FIG. 1A shows a front view of an example chair suitable for using a headset with random positioning. Seating arrangement 100 includes a seat back 102, a seat 104, legs 106, coupled with headset support structure bases 110 and 108 attached to flexible positioning arms 120 and 126 and earphones 122 and 128, respectively. User 124 uses seating arrangement 100 to listen to sounds coming out of earphones 122 and 128 positioned by the user near the user's ears.

In various embodiment, support structure bases 110 and 108 may be attached or integrated together as one unit, while in other embodiments, support structure bases 110 and 108 may be removably coupled with the seat back 102 independently. In other various embodiments, support structure bases 110 and 108 are removably attached to an anchor point, such as the chair back, by other means such as a hook and loop fastener pads (see FIG. 2) like a VELCRO® pad or patch, by bolts, by magnetic force, by straps (see FIGS. 1 A & B) wrapped around the seat back, by mating components, or by other techniques suitable for attaching such structures to an anchor point like a chair, strong enough to resist the forces normally exerted and hold the support structure attached to the chair. Such forces include the weight of the headset support structure and the earphone positioning forces exerted by the user.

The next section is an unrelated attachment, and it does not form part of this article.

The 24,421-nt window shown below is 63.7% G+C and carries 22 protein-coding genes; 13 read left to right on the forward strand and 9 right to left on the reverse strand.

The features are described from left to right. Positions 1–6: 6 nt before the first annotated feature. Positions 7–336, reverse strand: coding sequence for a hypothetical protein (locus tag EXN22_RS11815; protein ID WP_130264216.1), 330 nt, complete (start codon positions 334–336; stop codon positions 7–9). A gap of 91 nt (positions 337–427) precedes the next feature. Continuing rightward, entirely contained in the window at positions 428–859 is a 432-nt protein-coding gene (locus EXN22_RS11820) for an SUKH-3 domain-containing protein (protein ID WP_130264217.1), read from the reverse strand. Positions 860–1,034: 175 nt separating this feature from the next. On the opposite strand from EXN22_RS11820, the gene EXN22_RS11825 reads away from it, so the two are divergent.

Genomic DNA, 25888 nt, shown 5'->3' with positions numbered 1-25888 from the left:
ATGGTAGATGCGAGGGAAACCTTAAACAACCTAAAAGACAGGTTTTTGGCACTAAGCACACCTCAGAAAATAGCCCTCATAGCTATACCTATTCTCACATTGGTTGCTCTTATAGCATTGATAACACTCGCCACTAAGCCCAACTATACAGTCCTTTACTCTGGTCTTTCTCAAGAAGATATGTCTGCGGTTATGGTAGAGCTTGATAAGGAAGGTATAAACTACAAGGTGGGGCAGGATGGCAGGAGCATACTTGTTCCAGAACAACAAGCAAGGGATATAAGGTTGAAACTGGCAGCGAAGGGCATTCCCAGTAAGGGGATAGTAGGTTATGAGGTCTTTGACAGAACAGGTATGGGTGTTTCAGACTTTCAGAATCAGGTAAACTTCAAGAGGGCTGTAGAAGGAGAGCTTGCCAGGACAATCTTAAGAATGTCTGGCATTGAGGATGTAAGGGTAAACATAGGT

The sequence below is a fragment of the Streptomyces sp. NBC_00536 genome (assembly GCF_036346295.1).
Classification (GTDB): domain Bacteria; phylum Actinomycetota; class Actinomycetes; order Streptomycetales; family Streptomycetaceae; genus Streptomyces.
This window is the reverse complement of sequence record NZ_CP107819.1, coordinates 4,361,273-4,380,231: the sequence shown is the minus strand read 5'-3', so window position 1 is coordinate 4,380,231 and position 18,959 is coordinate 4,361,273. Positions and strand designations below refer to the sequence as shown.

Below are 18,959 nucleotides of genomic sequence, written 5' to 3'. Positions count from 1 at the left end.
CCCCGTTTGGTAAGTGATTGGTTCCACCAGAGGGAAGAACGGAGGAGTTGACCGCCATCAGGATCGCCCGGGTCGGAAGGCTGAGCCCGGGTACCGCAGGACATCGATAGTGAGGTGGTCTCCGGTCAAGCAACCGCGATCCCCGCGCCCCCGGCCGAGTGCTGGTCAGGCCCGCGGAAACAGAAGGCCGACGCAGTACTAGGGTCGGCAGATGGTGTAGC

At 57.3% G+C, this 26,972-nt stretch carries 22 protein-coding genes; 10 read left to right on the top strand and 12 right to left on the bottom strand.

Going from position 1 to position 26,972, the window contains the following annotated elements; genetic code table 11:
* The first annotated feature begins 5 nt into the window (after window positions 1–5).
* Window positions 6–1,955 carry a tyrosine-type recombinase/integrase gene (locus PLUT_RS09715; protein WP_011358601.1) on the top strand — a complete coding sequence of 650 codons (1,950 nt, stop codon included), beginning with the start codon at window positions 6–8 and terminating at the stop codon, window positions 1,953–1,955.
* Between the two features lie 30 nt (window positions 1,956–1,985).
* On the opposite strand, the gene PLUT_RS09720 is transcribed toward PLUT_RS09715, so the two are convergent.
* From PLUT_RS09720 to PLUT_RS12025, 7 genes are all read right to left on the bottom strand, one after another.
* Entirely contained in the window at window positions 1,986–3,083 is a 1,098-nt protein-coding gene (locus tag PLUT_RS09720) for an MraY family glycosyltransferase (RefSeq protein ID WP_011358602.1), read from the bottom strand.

In various embodiments, support structure bases 110 and 108 are coupled with an anchor end of flexible support structure arms 120 and 126, respectively, a free end of which support structure arms may be randomly and stably (that is, staying in the given position without returning to a previous position like a spring) positioned in a three-dimensional (3-D) volume or grid, within the reach of the flexible arms, by simply pulling the free ends to the desired corresponding spatial positions. Random or arbitrary stable positioning of the free endpoint of a flexible arm may be implemented in several ways. A common technique for maintaining a stable position of the free end includes using frictional components that resist motion, and thus resist a change of the flexible arm's shape or a change in the position of its free endpoint. The resistance of such frictional components to motion is generally only overcome by exertion of sufficient (manual) force to move the frictional members with respect to each other and thus, effect deformation in the flexible arm, as further described with respect to FIGS. 4A and 4B below.